KBPIP execsJose Ramon D. Olives
, chief strategic officer of ABS-CBN Foundation Inc. (AFI), is also known as the “father of TFC
(The Filipino Channel).”
Based in San Francisco as director for international ventures from 1992 until 2001, he oversaw the birth and growing pains of TFC in North America and the Middle East as it began distribution and sought recognition as an ethnic channel for overseas Filipinos. Now on his 25th year as a Kapamilya, Olives actually started out in ABS-CBN as a production assistant with the Public Affairs group in 1987. He became on-air manager in 1990 and then came the overseas assignment for TFC, when he was made director, international ventures. “They actually didn’t know what to call it then,” quips Olives.
In 2001, he returned to Manila and headed business development under the office of ABS-CBN chairman Eugenio Lopez III (EL3). He was assigned to head the Cable Channels and Print Media Group in 2007 until he went on sabbatical in 2009. “It was a soul-searching period,” says Olives of his three month break from network activities.
When he came back from sabbatical, ABS-CBN was in the process of retooling its public service offerings. And when typhoon Ondoy struck and the network went full force into helping disaster victims, ABS-CBN president Charo Santos-Concio requested Olives to help organize and support the artists and talents, who wanted to join Sagip Kapamilya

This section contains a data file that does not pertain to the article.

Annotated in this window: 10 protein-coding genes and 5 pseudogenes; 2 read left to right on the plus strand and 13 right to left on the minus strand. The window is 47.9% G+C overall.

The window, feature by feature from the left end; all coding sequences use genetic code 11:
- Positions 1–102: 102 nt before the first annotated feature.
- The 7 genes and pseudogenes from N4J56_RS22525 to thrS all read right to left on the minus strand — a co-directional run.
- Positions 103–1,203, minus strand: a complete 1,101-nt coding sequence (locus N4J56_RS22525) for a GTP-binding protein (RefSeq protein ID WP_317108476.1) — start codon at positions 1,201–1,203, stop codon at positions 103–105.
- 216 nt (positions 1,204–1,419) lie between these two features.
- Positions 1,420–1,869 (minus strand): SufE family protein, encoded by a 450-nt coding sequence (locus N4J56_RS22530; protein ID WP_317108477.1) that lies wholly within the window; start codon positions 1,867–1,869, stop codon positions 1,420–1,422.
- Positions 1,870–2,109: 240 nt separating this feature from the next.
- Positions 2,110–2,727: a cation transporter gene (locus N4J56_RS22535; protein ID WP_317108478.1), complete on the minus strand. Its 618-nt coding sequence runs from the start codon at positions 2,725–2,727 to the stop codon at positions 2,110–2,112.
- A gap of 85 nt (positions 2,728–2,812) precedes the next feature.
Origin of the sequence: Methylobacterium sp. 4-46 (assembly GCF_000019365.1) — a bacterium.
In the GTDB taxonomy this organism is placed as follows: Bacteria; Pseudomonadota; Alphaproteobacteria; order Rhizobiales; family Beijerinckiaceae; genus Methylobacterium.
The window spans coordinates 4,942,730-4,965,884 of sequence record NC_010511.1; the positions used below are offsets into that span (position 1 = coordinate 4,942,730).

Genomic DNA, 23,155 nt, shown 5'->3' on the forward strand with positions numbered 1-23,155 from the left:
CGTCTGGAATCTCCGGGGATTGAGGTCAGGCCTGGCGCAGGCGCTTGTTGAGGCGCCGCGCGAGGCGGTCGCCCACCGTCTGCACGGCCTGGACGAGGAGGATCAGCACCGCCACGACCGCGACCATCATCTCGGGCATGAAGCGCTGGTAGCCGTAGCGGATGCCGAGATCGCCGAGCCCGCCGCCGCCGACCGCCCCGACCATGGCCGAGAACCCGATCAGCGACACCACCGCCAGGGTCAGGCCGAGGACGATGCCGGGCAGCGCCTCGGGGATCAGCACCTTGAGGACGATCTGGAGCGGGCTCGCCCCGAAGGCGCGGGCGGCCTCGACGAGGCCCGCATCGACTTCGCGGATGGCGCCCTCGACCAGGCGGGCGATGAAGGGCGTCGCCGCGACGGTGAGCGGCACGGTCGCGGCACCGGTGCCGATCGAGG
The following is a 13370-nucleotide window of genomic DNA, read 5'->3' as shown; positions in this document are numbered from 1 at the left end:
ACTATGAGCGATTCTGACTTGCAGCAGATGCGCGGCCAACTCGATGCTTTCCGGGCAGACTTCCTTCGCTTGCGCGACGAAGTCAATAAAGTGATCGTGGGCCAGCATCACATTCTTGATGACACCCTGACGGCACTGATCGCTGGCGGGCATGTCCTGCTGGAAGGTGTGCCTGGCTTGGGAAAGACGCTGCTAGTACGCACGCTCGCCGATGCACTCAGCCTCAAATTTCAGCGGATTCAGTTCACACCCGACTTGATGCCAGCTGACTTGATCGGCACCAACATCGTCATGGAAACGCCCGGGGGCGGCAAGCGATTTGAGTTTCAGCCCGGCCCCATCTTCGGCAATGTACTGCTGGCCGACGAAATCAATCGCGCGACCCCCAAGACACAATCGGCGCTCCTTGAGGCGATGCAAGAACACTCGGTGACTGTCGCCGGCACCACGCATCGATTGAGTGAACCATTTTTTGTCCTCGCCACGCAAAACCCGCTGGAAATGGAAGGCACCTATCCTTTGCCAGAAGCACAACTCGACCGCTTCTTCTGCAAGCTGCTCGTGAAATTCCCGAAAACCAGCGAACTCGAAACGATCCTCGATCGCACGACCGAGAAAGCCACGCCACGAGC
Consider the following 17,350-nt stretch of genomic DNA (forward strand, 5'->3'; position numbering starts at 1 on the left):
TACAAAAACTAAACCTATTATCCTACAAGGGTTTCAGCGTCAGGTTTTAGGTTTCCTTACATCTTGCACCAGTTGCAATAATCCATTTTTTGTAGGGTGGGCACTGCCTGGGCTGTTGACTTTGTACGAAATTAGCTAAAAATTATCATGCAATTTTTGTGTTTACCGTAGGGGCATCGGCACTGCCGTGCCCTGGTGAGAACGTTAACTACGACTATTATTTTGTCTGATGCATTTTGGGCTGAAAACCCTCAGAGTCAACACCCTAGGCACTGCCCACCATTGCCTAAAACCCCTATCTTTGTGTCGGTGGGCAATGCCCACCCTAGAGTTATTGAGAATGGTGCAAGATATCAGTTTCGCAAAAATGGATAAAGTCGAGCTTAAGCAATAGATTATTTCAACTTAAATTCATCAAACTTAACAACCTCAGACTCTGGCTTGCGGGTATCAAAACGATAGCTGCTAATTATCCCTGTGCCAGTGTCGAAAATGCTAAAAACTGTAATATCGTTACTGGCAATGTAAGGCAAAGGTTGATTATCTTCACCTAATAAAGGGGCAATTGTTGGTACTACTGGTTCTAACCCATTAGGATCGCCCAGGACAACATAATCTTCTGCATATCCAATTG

Seconded to AFI
“At about the same time, Gina (AFI managing director Gina Lopez or GL) had already started KBPIP (Kapit Bisig Para sa Ilog Pasig)
. And like everything else she (GL) does, you just get sucked into this hole,” recalls Olives, who was eventually seconded to AFI after 23 years of corporate work.
He likes to quip that now he has experienced working for the “father (the late ABS-CBN chairman emeritus Eugenio Lopez Jr.), the son (EL3) and the holy spirit (GL).” He candidly admits that 23 years of working for ABSCBN corporate could not prepare him for working for AFI, particularly Gina Lopez, “who always thinks big, never small” and is known for her very passionate and intense social advocacies.